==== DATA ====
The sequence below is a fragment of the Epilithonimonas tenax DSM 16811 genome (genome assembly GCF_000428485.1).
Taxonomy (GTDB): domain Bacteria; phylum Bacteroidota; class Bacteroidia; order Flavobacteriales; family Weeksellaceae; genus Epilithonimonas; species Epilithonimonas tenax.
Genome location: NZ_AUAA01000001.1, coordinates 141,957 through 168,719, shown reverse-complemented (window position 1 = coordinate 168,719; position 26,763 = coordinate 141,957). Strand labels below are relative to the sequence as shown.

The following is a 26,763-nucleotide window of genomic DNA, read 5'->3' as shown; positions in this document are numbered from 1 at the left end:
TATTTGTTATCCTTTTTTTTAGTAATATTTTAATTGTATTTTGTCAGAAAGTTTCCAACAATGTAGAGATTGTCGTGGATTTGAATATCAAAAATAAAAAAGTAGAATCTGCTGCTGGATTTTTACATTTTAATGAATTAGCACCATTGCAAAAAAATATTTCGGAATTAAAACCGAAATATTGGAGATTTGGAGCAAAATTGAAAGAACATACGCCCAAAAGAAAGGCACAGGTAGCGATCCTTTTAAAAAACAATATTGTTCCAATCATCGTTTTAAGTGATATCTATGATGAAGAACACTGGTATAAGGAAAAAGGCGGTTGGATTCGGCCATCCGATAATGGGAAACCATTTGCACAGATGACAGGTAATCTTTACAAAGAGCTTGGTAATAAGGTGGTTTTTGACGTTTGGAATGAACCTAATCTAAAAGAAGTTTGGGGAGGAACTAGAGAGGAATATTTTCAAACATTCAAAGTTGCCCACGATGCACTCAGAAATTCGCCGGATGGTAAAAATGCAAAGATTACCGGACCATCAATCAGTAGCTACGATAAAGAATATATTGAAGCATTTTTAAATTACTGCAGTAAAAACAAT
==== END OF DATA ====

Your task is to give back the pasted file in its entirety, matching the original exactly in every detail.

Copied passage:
The sequence below is a fragment of the Epilithonimonas tenax DSM 16811 genome (genome assembly GCF_000428485.1).
Taxonomy (GTDB): domain Bacteria; phylum Bacteroidota; class Bacteroidia; order Flavobacteriales; family Weeksellaceae; genus Epilithonimonas; species Epilithonimonas tenax.
Genome location: NZ_AUAA01000001.1, coordinates 141,957 through 168,719, shown reverse-complemented (window position 1 = coordinate 168,719; position 26,763 = coordinate 141,957). Strand labels below are relative to the sequence as shown.

The following is a 26,763-nucleotide window of genomic DNA, read 5'->3' as shown; positions in this document are numbered from 1 at the left end:
TATTTGTTATCCTTTTTTTTAGTAATATTTTAATTGTATTTTGTCAGAAAGTTTCCAACAATGTAGAGATTGTCGTGGATTTGAATATCAAAAATAAAAAAGTAGAATCTGCTGCTGGATTTTTACATTTTAATGAATTAGCACCATTGCAAAAAAATATTTCGGAATTAAAACCGAAATATTGGAGATTTGGAGCAAAATTGAAAGAACATACGCCCAAAAGAAAGGCACAGGTAGCGATCCTTTTAAAAAACAATATTGTTCCAATCATCGTTTTAAGTGATATCTATGATGAAGAACACTGGTATAAGGAAAAAGGCGGTTGGATTCGGCCATCCGATAATGGGAAACCATTTGCACAGATGACAGGTAATCTTTACAAAGAGCTTGGTAATAAGGTGGTTTTTGACGTTTGGAATGAACCTAATCTAAAAGAAGTTTGGGGAGGAACTAGAGAGGAATATTTTCAAACATTCAAAGTTGCCCACGATGCACTCAGAAATTCGCCGGATGGTAAAAATGCAAAGATTACCGGACCATCAATCAGTAGCTACGATAAAGAATATATTGAAGCATTTTTAAATTACTGCAGTAAAAACAAT